the message you are reading. To do this, type @kbd{r} to the message you are reading. To do this, type @kbd{r}
(@code{rmail-reply}). This displays the @samp{*mail*} buffer in another (@code{rmail-reply}). This displays the @samp{*mail*} buffer in
window, much like @kbd{C-x 4 m}, but preinitializes the @samp{Subject}, another window, much like @kbd{C-x 4 m}, but preinitializes the
@samp{To}, @samp{CC} and @samp{In-reply-to} header fields based on the @samp{Subject}, @samp{To}, @samp{CC}, @samp{In-reply-to} and
message you are replying to. The @samp{To} field starts out as the @samp{References} header fields based on the message you are replying
address of the person who sent the message you received, and the to. The @samp{To} field starts out as the address of the person who
@samp{CC} field starts out with all the other recipients of that sent the message you received, and the @samp{CC} field starts out with
message. all the other recipients of that message.
@vindex rmail-dont-reply-to-names @vindex rmail-dont-reply-to-names
You can exclude certain recipients from being placed automatically in You can exclude certain recipients from being placed automatically in
...@@ -700,13 +695,14 @@ of using them for large mailing lists to broadcast announcements.) ...@@ -700,13 +695,14 @@ of using them for large mailing lists to broadcast announcements.)
To omit the @samp{CC} field completely for a particular reply, enter To omit the @samp{CC} field completely for a particular reply, enter
the reply command with a numeric argument: @kbd{C-u r} or @kbd{1 r}. the reply command with a numeric argument: @kbd{C-u r} or @kbd{1 r}.
This means to reply only to the sender of the original message.
Once the @samp{*mail*} buffer has been initialized, editing and Once the @samp{*mail*} buffer has been initialized, editing and
sending the mail goes as usual (@pxref{Sending Mail}). You can edit the sending the mail goes as usual (@pxref{Sending Mail}). You can edit the
presupplied header fields if they are not right for you. You can also presupplied header fields if they are not what you want. You can also
use the commands of Mail mode (@pxref{Mail Mode}), including @kbd{C-c use the commands of Mail mode (@pxref{Mail Mode}), including @kbd{C-c
C-y} which yanks in the message that you are replying to. You can C-y} which yanks in the message that you are replying to. You can
switch to the Rmail buffer, select a different message there, switch also switch to the Rmail buffer, select a different message there, switch
back, and yank the new current message. back, and yank the new current message.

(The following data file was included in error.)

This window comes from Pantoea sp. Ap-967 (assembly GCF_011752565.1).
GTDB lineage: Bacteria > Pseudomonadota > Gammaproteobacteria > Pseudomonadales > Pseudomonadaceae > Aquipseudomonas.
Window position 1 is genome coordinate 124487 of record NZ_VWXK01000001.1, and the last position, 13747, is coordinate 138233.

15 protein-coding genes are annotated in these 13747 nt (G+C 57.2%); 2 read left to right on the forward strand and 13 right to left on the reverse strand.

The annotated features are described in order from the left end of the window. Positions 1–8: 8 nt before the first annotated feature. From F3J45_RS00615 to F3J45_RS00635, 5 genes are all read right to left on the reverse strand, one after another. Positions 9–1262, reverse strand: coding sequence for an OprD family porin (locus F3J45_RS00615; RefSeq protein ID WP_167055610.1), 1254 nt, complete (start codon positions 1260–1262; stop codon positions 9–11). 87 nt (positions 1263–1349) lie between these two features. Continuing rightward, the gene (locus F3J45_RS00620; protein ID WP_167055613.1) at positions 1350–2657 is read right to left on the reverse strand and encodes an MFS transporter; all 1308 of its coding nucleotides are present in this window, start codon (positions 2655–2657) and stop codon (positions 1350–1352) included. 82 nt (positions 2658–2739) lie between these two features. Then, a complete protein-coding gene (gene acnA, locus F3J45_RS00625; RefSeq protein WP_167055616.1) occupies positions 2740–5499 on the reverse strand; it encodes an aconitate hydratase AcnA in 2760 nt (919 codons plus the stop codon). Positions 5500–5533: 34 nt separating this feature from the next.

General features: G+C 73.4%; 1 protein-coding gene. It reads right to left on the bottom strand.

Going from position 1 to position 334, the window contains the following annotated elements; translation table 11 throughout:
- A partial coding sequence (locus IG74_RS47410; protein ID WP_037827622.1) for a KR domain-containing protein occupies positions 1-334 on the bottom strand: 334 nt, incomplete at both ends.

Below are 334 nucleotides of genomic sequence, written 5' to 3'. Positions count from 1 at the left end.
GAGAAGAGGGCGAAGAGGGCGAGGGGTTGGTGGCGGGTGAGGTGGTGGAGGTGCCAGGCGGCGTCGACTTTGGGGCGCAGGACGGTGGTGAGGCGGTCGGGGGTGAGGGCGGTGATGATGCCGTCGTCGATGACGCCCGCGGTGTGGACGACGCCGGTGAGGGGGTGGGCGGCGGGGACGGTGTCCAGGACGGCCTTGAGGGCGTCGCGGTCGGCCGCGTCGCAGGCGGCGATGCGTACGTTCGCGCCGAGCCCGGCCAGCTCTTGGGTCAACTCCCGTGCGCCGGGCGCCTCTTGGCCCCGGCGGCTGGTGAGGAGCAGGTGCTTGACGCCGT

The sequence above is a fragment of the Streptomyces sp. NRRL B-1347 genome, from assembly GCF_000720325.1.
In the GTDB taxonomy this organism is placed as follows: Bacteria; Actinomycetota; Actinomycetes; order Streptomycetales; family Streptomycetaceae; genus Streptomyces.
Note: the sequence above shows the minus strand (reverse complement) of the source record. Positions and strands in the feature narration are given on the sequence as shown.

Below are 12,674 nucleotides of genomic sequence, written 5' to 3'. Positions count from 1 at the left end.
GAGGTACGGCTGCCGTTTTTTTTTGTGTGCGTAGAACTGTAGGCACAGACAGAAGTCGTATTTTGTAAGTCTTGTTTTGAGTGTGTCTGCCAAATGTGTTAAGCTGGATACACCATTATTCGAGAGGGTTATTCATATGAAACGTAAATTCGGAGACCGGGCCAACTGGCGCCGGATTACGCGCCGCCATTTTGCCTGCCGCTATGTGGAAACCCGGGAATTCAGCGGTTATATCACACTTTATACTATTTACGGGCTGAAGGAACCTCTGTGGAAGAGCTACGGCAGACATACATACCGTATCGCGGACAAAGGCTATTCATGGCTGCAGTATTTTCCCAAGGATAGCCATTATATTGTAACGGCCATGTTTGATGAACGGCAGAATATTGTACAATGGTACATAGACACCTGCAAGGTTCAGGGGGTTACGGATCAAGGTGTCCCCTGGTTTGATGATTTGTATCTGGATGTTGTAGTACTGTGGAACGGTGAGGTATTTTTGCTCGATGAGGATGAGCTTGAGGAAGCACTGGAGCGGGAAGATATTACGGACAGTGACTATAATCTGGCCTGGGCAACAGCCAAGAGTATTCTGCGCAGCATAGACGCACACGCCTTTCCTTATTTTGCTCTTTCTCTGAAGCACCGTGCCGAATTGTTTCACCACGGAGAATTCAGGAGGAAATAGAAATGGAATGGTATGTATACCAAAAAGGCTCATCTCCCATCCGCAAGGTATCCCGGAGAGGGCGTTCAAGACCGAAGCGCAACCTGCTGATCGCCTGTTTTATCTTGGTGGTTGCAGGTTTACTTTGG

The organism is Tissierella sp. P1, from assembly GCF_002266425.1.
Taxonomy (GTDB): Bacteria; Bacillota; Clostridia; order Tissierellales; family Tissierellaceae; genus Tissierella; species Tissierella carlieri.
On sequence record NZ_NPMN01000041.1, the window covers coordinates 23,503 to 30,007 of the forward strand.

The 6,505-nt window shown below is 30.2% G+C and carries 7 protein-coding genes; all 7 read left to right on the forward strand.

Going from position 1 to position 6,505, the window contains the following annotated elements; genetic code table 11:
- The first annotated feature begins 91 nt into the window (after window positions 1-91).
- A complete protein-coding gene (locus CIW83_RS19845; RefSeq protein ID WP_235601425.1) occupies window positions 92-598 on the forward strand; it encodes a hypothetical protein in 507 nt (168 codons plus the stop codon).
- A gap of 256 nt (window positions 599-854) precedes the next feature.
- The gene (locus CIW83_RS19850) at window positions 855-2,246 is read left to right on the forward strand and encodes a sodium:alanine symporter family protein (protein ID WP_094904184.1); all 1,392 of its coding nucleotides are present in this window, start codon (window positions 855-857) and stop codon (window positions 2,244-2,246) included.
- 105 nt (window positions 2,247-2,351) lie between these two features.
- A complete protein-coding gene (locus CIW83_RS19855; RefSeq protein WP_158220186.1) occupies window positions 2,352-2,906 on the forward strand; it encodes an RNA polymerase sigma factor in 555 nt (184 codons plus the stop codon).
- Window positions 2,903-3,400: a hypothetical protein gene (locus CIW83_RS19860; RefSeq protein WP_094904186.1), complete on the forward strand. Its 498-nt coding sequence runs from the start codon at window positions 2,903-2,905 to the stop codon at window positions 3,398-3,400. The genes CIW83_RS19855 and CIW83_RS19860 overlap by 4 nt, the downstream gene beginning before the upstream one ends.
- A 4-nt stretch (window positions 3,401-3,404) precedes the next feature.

@kindex M-m @r{(Rmail)} @kindex M-m @r{(Rmail)}
...@@ -764,13 +760,13 @@ outgoing message that is not a reply. It leaves the header fields empty. ...@@ -764,13 +760,13 @@ outgoing message that is not a reply. It leaves the header fields empty.
Its only difference from @kbd{C-x 4 m} is that it makes the Rmail buffer Its only difference from @kbd{C-x 4 m} is that it makes the Rmail buffer
accessible for @kbd{C-c C-y}, just as @kbd{r} does. Thus, @kbd{m} can be accessible for @kbd{C-c C-y}, just as @kbd{r} does. Thus, @kbd{m} can be
used to reply to or forward a message; it can do anything @kbd{r} or @kbd{f} used to reply to or forward a message; it can do anything @kbd{r} or @kbd{f}
can do.@refill can do.
@kindex c @r{(Rmail)} @kindex c @r{(Rmail)}
@findex rmail-continue @findex rmail-continue
The @kbd{c} (@code{rmail-continue}) command resumes editing the The @kbd{c} (@code{rmail-continue}) command resumes editing the
@samp{*mail*} buffer, to finish editing an outgoing message you were @samp{*mail*} buffer, to finish editing an outgoing message you were
already composing, or to alter a message you have sent.@refill already composing, or to alter a message you have sent.
@vindex rmail-mail-new-frame @vindex rmail-mail-new-frame
If you set the variable @code{rmail-mail-new-frame} to a If you set the variable @code{rmail-mail-new-frame} to a
...@@ -845,14 +841,14 @@ It then displays and selects the summary buffer in another window. ...@@ -845,14 +841,14 @@ It then displays and selects the summary buffer in another window.
@kbd{C-M-l @var{labels} @key{RET}} (@code{rmail-summary-by-labels}) makes @kbd{C-M-l @var{labels} @key{RET}} (@code{rmail-summary-by-labels}) makes
a partial summary mentioning only the messages that have one or more of the a partial summary mentioning only the messages that have one or more of the
labels @var{labels}. @var{labels} should contain label names separated by labels @var{labels}. @var{labels} should contain label names separated by
commas.@refill commas.
@kindex C-M-r @r{(Rmail)} @kindex C-M-r @r{(Rmail)}
@findex rmail-summary-by-recipients @findex rmail-summary-by-recipients